Getting Ready for the June 1 FINTRAC Changes: Business Relationships
By Adam Feldman, CAMS, CAMS-RM, CSC, Guest Contributor
This blog post has been updated to provide clarity on the timing of client identification and on the types of client information that must be reviewed.
Brokerages have been required to conduct ongoing monitoring of their business relationships ever since the concept was introduced into regulation in 2014. At that time, the Financial Transactions and Reports Analysis Centre of Canada (FINTRAC) clarified that a business relationship is established if a brokerage conducts two activities in a period of five years, which requires them to verify the identity of the client (both individuals and entities).
However, there have been a series of amendments made to the regulations, and effective June 1, 2021, brokerages are considered to have entered into a business relationship with a client the first time they are required to verify the client's identity. While the FINTRAC regulations designate brokerages as responsible, in practice these obligations are typically delegated to REALTORS®. With that in mind, this blog post will refer to "Realtors".
FINTRAC states that you need to identify a client at the "time of the transaction", which FINTRAC defines as the time when the deed is signed. Given that you might not be present when the transaction completes and that you have a duty to identify a client regardless of whether a transaction completes, best practice would be to identify your client either at the time you first meet them or when you sign an agreement to represent them. If your client is a corporation or other entity, their identity must be verified within 30 days of the transaction, i.e. within 30 days of signing the deed.
The good news here is that the new business relationship requirements will only be applied to relationships that are established after June 1, 2021. So if you represented a client last year, and did not form a business relationship (ie. they did not conduct two or more activities within the last five years), you're not required to do ongoing monitoring, unless you enter into a business relationship with them after June 1, 2021.
Also, when conducting a deal where the other party is unrepresented, although you're required to take reasonable measures to verify that party's identity as they are not your client, the identity verification doesn't trigger the establishment of a business relationship.
Help! I'm in a business relationship!
What happens once you enter into a business relationship?
- For starters, you'll need to keep a record of the "purpose and intended nature of the relationship." This is a record that describes why the client is using your services. For the real estate sector, this usually involves keeping a record that describes the type of property the client is or will be buying or selling. For example, purchase or sale of a residential property, purchase or sale of a commercial property, etc. The idea behind the purpose and intended nature record is that it should provide some context in terms of the types of transaction flows you'd expect to see throughout the relationship. Transactions that don't appear to be consistent with the purpose and intended nature should prompt additional questions and perhaps even the filing of a suspicious transaction report if those questions are not answered to your satisfaction.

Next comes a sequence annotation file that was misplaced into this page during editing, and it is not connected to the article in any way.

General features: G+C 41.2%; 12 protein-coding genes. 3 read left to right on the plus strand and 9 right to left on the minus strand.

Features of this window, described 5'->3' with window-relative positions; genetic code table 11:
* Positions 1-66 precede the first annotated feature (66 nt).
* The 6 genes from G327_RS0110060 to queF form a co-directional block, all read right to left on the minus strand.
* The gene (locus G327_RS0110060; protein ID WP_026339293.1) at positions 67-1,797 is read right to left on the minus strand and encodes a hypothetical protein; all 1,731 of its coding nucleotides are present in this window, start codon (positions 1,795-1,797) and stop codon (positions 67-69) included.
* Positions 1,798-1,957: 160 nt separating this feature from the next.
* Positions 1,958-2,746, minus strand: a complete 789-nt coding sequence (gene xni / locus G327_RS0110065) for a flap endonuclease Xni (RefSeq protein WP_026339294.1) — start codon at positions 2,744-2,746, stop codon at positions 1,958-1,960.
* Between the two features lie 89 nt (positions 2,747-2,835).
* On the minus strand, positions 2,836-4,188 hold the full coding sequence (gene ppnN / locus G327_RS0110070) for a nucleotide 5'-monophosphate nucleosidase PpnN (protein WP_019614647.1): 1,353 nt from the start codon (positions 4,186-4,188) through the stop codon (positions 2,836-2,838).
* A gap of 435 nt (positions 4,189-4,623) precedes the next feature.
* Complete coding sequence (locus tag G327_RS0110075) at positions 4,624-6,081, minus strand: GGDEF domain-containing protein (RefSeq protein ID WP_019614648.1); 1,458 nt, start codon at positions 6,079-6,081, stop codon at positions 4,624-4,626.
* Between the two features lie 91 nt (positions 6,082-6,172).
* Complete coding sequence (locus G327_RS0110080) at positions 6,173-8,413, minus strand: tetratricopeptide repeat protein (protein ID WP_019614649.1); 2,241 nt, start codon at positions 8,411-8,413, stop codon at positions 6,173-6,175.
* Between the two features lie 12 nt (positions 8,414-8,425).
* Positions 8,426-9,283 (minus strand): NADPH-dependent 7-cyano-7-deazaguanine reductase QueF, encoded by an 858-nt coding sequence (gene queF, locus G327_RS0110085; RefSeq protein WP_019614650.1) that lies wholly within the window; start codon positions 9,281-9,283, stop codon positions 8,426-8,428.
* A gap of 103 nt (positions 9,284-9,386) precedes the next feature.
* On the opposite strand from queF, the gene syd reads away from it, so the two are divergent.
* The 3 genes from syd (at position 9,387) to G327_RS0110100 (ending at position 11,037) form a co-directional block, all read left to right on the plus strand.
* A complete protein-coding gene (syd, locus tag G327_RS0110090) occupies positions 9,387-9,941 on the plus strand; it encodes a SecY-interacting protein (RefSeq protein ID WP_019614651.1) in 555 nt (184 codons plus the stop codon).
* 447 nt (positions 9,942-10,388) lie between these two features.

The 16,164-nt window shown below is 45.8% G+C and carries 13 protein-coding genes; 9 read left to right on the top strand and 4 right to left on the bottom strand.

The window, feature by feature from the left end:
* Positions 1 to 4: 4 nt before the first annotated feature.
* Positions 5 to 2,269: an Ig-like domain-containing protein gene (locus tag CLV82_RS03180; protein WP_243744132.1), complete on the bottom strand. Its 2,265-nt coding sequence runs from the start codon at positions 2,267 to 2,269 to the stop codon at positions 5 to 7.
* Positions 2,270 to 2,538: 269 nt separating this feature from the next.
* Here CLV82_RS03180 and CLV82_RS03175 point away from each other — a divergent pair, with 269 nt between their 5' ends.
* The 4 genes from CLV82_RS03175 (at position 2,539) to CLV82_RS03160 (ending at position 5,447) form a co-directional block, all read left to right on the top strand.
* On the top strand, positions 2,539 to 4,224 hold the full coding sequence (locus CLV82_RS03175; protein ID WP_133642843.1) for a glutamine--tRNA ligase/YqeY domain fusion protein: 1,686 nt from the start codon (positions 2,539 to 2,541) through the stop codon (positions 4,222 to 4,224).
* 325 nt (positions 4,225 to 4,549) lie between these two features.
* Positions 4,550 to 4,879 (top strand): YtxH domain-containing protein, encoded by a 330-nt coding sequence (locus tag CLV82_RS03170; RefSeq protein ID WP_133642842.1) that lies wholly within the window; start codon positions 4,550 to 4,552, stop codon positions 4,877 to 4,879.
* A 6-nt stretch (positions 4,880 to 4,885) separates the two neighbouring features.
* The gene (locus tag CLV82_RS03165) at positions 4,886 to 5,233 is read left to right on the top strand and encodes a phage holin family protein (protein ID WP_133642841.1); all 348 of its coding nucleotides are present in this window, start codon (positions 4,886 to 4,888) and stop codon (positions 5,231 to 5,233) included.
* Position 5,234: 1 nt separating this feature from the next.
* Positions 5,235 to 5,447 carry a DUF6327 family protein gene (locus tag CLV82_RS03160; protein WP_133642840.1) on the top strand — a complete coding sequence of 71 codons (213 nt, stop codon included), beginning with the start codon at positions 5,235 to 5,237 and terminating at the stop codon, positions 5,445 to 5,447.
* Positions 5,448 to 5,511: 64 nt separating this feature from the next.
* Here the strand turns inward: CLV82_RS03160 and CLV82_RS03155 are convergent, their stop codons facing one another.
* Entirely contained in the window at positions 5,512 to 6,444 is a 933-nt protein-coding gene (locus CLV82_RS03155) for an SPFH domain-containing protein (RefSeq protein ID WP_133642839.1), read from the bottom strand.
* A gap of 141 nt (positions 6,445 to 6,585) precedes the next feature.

- When you enter into a business relationship, you also need to make a determination as to whether a client is a politically exposed person, or PEP. We'll talk more about PEPs in a future post.
- In addition to making periodic ongoing PEP determinations, there are three additional ongoing monitoring requirements that Realtors need to conduct:
- Assessment of risk - When Realtors enter into a business relationship, they need to assess the relationship's risk. Due to the fluid and ever-changing nature of risk, Realtors also need to periodically reassess the risk of the relationship. The assessment of risk helps determine the frequency of ongoing monitoring.
- Transaction review - High-risk relationships need to be monitored to a greater depth and at a higher frequency than low-risk relationships. Realtors need to periodically review the transactions that their clients conduct to make sure the transactions are consistent with their understanding of the relationship and to identify any indicators of suspicious activity.
- Information review and update - Lastly, Realtors need to keep client information up to date. Specifically, Realtors need to periodically review and update the information such as their name, address and phone number), as well as information that might be used to assess the risk of a relationship. This could involve periodically contacting a client and asking them to confirm the information that is contained in your files. Information reviews must be conducted more frequently for higher-risk clients.
Ongoing monitoring measures need to be taken for all business relationships, even if the client doesn't conduct any additional deals after the business relationship has been established.
I want out of this relationship!
So, how does a business relationship end? A business relationship naturally expires five years after the client conducts the last transaction that requires the brokerage to verify their identity. It cannot be terminated earlier at the request of the client or the brokerage.
Business relationship requirements can be both time- and resource-intensive. These obligations and FINTRAC's focus on the sector demand solid compliance programs to comply with these new rules. Given their complexity and ongoing nature, technology-based approaches to support your compliance efforts may be the best option.
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